- IIL started out making vaccines for cattle to aid the White Revolution
- It now makes many vaccines and limits profits to a modest 10 per cent
When the cow is in the news mostly for the wrong reasons, an Indian company based in Hyderabad gives us a reason to smile. Indian Immunologicals Ltd (IIL) turns out to be a subsidiary of the National Dairy Development Board. The latter of course was started by the “milkman of India” Verghese Kurien. As Operation Flood, with the aim of turning India into a milk surplus nation, stunned all with its success, the NDDB realised it was spending a fortune on cattle vaccines. In the ’80s, one dose of vaccine cost Rs 14 (equivalent to about Rs 350 today). The NDDB decided to set up IIL, its own vaccine manufacturing subsidiary, in 1982.
Having obtained technology from the UK, IIL started making vaccines to tackle foot-and-mouth disease in cattle. Thirty-four years on, it offers a single dose of vaccine for Rs 7.60, half the price at which the vaccine was sold by MNCs in 1982. As IIL’s deputy managing director Dr K. Anand Kumar explains, “If you want quality milk, you need healthy cows. It is this motto that soon led IIL to become the world’s largest producer of this vaccine—with an annual capacity for 360 million doses. “The central government does not give us any preferential treatment. We compete with other private manufacturers but our high technology processes and the economics of scale make us winners,” explains Dr Kumar.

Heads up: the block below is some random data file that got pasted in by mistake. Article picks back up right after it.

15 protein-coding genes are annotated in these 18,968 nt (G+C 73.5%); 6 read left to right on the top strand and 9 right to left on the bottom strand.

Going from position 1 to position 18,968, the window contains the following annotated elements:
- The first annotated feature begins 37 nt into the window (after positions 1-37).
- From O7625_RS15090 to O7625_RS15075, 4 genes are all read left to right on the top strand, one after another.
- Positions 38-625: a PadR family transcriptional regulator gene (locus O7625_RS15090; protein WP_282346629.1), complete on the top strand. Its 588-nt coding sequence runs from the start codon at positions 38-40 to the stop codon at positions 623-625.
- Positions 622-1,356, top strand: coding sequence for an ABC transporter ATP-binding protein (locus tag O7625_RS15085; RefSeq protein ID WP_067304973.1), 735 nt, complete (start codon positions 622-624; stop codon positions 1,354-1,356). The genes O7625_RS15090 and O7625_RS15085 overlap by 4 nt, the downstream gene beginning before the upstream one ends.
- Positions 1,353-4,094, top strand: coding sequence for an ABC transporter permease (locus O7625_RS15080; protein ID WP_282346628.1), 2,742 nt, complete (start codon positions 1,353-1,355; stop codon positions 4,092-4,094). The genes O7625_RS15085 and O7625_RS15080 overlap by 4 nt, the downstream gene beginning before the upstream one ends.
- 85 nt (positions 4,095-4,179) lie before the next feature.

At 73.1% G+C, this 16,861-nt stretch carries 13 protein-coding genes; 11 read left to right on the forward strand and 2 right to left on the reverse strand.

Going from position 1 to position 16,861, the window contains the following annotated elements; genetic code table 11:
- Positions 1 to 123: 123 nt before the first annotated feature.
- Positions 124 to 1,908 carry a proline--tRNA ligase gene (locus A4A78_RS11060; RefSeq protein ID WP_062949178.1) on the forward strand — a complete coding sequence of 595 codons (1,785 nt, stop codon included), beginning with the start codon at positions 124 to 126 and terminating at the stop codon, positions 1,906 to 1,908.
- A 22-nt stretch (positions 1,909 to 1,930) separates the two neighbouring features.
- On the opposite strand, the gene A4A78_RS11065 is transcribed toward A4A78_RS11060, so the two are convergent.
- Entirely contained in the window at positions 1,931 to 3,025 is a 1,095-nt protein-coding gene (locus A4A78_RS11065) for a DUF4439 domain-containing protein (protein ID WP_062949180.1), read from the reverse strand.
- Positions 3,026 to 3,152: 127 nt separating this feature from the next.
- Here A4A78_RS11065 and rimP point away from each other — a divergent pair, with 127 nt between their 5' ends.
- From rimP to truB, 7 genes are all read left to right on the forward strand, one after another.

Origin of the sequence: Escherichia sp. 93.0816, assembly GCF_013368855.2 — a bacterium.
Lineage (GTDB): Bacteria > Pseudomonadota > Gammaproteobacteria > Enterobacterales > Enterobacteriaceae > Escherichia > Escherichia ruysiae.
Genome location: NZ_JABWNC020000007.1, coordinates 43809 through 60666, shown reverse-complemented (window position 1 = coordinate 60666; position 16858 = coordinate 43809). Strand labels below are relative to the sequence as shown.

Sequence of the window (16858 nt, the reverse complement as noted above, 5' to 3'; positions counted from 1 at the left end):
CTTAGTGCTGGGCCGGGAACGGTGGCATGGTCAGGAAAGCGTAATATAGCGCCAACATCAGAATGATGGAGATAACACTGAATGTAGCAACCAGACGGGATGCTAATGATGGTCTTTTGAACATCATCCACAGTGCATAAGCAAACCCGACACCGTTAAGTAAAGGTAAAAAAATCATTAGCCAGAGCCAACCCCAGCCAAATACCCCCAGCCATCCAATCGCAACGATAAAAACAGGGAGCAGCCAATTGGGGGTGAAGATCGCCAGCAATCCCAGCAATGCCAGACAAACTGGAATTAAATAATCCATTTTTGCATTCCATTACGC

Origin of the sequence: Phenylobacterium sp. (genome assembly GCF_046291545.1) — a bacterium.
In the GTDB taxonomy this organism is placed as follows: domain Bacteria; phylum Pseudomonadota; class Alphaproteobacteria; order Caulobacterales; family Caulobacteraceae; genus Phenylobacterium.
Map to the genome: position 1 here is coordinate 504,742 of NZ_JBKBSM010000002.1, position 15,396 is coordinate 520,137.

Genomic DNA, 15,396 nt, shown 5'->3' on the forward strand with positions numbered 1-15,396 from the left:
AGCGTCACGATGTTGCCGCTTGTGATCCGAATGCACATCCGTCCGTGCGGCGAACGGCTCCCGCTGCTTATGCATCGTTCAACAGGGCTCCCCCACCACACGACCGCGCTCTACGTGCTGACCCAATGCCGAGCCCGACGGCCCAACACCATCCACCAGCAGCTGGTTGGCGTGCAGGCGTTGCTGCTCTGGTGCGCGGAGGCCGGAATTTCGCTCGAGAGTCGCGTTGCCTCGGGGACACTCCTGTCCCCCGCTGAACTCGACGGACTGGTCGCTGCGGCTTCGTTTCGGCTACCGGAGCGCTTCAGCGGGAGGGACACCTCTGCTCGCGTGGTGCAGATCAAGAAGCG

Then, in 1998, an enthused government asked IIL if it could develop an anti-rabies vaccine for humans and the scientists jumped at the chance. They started a plant in Ooty in 1999 and today, IIL has garnered 60 per cent of the rabies vaccine market, which was earlier dominated by multinationals.
If a vaccine of foreign make is sold for Rs 300, IIL’s is in the Rs 200 range. IIL also makes vaccines for DPT, hepatitis-B and tetanus. For these too, the price difference seems almost too good to be true. “A DPT vaccine manufactured by IIL costs Rs 4.50 a dose, while one from a leading MNC costs Rs 1,000,” says Dr Anand Kumar. Scientists privately agree that if it were not for IIL, vaccine prices would have shot up sharply. With a turnover of Rs 485 crore in the last financial year, IIL only makes a marginal profit of 10 per cent. “We are not greedy for profits, they are a byproduct of efficiency,” is the mantra all IIL employees chant.
IIL has 60 scientists who are currently working on vaccines for hepatitis-A, chikungunya and dengue. One of the primary ingredients in animal vaccines is bovine serum. Earlier, IIL was coughing up large sums for obtaining bovine serum from New Zealand and Australia; it has now set up its own facility in Dargville, New Zealand. The initial investment may have been high but IIL’s exports to South East Asia, Africa and CIS nations are worth some Rs 45 crore, which helps offset losses.
When it began operations in the ’80s, Gachibowli was a “jungle”. Spread over 213 acres in the IT zone of Hyderabad, it is difficult to guess that the low-key IIL has the largest human and animal vaccine manufacturing site in Asia.
“Considering our low profits, I would say our business itself is CSR, but we do conventional CSR as well,” says the deputy managing director. IIL’s top management, including Dr Anand Kumar, spends a lot of time in villages. “I was once zapped seeing a yellow cow. Its owner enlightened me that he had smeared it with turmeric to fight off foot-and-mouth disease. He knew nothing of vaccines,” a scientist recalls. Lessons on cattle care apart, IIL’s biggest achievement in a madly competitive and profit-hungry industry is to make immunity available for cheap.
By Madhavi Tata in Hyderabad